Three Steps to Take Before a Major Decision at Work
“It is the LORD who gives wisdom; from him come knowledge and understanding. He provides help and protection for those who are righteous and honest.” (Proverbs 2:6-7 TEV)
Are you facing a tough decision about what to do with your career or whether or not to change jobs? Fortunately, the wealthiest businessman who ever lived also wrote two books of the Bible -- Proverbs and Ecclesiastes -- and spread his wisdom about wealth and work.
There are three first steps we can learn from Solomon’s wisdom in Proverbs that apply to any kind of major decision you need to make. How do you get started?
1. First, check the Bible.
Before you get anybody else’s perspective on what you’re going to do, you need to go to the Word, and you need to get God’s perspective. The Bible says in Proverbs 2:6-7, “It is the LORD who gives wisdom; from him come knowledge and understanding. He provides help and protection for those who are righteous and honest” (TEV). Stop listening for a voice, and start looking for a verse.
2. Next, get the facts.
Proverbs 18:13 says, “What a shame — yes, how stupid! — to decide before knowing the facts!” (TLB) Before I started Saddleback Church, I spent six months getting the facts. I read everything in print on church growth before I even moved to Orange County. Then I studied demographics and census statistics, and I discovered that between 1970 and 1980, Orange County was the fastest growing county in America, and the Saddleback Valley was the fastest growing area in Orange County. I thought, “They’re probably going to need some new churches!” I chose a place to minister where I knew there was going to be a need, and I discovered that need and how to address it through research.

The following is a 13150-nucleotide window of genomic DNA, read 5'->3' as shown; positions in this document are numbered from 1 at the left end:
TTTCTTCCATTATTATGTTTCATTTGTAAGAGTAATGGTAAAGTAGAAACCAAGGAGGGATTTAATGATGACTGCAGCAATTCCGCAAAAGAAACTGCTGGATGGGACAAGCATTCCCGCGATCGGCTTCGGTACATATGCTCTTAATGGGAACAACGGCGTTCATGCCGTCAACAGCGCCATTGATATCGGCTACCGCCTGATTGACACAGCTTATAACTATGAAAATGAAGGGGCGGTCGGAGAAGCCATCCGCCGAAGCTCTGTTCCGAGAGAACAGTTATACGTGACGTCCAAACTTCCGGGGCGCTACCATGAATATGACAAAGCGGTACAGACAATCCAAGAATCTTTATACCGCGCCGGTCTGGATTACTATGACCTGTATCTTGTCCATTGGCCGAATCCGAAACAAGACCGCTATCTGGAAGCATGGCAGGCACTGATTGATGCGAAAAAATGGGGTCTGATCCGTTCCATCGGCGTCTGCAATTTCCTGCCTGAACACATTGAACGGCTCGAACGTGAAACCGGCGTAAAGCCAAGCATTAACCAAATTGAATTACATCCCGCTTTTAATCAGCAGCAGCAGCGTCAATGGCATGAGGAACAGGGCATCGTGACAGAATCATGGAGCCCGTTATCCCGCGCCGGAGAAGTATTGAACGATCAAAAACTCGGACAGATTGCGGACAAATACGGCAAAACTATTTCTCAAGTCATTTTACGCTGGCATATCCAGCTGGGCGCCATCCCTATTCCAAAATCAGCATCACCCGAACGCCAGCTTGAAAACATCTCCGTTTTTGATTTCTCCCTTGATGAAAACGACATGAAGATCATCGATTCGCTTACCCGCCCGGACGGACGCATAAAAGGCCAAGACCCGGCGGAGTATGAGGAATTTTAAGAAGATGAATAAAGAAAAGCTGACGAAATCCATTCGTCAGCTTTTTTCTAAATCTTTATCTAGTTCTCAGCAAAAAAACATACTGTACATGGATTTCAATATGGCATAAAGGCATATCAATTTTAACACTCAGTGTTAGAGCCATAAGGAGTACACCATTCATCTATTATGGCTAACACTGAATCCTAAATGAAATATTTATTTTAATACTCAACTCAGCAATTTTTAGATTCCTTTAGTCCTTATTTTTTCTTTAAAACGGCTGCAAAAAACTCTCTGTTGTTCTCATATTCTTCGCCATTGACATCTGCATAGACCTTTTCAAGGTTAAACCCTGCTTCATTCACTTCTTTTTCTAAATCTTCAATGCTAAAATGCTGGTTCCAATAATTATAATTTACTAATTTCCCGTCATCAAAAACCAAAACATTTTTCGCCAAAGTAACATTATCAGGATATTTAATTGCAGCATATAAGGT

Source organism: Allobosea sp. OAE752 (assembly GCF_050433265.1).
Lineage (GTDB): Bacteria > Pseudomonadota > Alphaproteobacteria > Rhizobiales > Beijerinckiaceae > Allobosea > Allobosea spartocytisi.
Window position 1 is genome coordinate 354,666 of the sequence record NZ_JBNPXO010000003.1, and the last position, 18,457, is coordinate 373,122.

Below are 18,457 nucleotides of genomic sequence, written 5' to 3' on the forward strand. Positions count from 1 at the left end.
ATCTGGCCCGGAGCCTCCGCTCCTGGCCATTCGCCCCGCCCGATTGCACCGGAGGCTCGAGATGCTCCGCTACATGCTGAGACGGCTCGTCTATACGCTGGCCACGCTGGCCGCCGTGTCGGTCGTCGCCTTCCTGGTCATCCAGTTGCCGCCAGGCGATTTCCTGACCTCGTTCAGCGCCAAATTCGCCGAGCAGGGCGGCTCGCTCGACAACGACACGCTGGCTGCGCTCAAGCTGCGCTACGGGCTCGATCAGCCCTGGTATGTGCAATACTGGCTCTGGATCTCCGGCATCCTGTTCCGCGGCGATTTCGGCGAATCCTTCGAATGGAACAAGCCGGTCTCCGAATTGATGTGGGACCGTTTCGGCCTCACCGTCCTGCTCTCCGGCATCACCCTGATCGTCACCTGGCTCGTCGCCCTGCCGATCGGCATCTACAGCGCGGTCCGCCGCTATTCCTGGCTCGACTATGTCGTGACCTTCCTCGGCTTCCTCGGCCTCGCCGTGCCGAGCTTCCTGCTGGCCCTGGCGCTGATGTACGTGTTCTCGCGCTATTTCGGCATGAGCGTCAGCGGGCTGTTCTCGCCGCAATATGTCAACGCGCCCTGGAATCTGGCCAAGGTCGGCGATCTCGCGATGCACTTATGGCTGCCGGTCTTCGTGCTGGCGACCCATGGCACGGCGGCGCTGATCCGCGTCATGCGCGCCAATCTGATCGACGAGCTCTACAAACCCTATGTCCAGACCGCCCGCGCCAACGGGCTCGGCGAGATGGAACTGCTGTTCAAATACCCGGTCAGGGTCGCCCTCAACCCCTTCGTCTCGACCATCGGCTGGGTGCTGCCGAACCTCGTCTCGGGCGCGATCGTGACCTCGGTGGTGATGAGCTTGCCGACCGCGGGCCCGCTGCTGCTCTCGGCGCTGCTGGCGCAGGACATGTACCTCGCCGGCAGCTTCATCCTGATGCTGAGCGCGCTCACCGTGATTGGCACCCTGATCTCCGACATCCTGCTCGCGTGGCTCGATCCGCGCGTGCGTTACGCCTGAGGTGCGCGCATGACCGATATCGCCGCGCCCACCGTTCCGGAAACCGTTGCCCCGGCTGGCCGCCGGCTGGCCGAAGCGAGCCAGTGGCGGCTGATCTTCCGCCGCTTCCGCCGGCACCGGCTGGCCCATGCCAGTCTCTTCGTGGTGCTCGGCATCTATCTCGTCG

3. Then, ask for advice.
You need to talk to people who’ve made a similar decision and also people who know your shape. Ask them, “Am I really shaped to do this or not? Is this me or is it not me?” Proverbs 15:22 says, “Without advice plans go wrong, but with many advisers they succeed” (GW).
One of the reasons we don’t want to ask for advice is we don’t want to admit that we don’t know all the answers. But humility and wisdom go together. When you are prideful and think you know it all, you are more likely to fail. To make a wise decision and be successful, you need to first check the Bible, then research the facts, and finally ask advice from people who have experience and know your shape.
Talk It Over
- Why do you think it’s important to know your shape when making a big decision about your work?
- Who in your life can you go to for advice about your job? Why do you trust that person?
- How can you apply these steps to other areas of your life?
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